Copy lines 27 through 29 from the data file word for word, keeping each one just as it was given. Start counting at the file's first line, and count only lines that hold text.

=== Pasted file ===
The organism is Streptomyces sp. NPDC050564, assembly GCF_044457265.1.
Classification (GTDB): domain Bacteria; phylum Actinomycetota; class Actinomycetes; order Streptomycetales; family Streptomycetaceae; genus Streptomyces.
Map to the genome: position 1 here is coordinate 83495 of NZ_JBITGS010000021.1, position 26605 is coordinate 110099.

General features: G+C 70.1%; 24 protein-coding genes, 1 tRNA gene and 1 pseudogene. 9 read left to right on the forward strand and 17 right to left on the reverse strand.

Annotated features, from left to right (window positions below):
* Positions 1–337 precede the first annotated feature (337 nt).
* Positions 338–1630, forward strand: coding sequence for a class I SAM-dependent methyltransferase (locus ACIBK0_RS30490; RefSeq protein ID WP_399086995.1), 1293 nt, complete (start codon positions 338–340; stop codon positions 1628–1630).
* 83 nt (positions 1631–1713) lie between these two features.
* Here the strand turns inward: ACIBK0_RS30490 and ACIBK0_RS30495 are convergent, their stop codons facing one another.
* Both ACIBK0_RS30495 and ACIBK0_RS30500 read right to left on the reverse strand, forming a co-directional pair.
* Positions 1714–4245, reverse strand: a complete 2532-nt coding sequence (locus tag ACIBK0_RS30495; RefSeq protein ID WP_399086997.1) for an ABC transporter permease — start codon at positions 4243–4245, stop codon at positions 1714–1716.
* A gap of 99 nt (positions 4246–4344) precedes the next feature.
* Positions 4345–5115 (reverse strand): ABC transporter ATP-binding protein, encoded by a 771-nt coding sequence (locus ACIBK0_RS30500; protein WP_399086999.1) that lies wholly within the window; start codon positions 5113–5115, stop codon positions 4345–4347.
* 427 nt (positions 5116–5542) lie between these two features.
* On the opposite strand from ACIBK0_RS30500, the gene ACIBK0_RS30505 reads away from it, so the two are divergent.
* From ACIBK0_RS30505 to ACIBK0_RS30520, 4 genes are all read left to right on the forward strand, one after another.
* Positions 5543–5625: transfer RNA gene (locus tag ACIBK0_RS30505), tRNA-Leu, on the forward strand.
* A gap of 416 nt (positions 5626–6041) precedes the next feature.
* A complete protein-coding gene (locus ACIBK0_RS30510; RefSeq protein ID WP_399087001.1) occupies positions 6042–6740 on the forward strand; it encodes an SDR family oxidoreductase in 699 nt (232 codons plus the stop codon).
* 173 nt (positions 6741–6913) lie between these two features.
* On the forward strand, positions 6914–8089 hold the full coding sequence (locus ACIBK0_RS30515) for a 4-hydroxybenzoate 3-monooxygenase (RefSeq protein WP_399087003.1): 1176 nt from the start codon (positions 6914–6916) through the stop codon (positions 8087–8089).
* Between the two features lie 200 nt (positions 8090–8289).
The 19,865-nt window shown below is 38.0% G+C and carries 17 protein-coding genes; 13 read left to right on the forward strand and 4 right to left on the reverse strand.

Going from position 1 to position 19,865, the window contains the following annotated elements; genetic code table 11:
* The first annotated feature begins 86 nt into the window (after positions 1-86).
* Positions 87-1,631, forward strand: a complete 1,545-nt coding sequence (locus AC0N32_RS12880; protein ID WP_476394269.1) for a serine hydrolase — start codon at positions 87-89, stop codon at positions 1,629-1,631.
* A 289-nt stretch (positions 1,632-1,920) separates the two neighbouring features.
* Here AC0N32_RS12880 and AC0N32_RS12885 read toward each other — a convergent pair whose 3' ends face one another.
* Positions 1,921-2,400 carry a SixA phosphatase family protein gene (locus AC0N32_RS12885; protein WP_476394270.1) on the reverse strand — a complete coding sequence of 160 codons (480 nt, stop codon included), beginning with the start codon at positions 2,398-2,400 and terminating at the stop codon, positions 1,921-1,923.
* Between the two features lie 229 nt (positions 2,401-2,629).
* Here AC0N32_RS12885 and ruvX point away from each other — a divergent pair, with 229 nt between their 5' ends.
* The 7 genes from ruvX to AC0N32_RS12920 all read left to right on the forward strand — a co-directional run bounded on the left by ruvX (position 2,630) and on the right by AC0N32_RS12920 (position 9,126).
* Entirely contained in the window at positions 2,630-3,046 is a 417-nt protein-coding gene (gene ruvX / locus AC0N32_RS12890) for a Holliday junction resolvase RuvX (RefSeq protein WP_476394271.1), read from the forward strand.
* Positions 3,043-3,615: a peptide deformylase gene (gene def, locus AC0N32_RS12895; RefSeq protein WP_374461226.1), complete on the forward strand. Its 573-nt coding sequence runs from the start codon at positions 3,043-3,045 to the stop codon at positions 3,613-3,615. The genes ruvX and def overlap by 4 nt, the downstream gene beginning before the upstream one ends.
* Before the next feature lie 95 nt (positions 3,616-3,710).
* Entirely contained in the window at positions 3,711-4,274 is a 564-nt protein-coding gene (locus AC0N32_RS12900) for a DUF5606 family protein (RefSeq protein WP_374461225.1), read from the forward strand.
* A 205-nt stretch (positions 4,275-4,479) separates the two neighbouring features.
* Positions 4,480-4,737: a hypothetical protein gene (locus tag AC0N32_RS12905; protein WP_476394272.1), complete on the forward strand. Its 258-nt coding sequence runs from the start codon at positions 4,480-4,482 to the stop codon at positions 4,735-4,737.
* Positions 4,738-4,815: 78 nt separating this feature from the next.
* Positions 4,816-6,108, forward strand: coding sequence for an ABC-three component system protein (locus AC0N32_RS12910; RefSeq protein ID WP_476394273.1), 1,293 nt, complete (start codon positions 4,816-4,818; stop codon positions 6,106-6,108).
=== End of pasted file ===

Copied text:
* A 289-nt stretch (positions 1,632-1,920) separates the two neighbouring features.
* Here AC0N32_RS12880 and AC0N32_RS12885 read toward each other — a convergent pair whose 3' ends face one another.
* Positions 1,921-2,400 carry a SixA phosphatase family protein gene (locus AC0N32_RS12885; protein WP_476394270.1) on the reverse strand — a complete coding sequence of 160 codons (480 nt, stop codon included), beginning with the start codon at positions 2,398-2,400 and terminating at the stop codon, positions 1,921-1,923.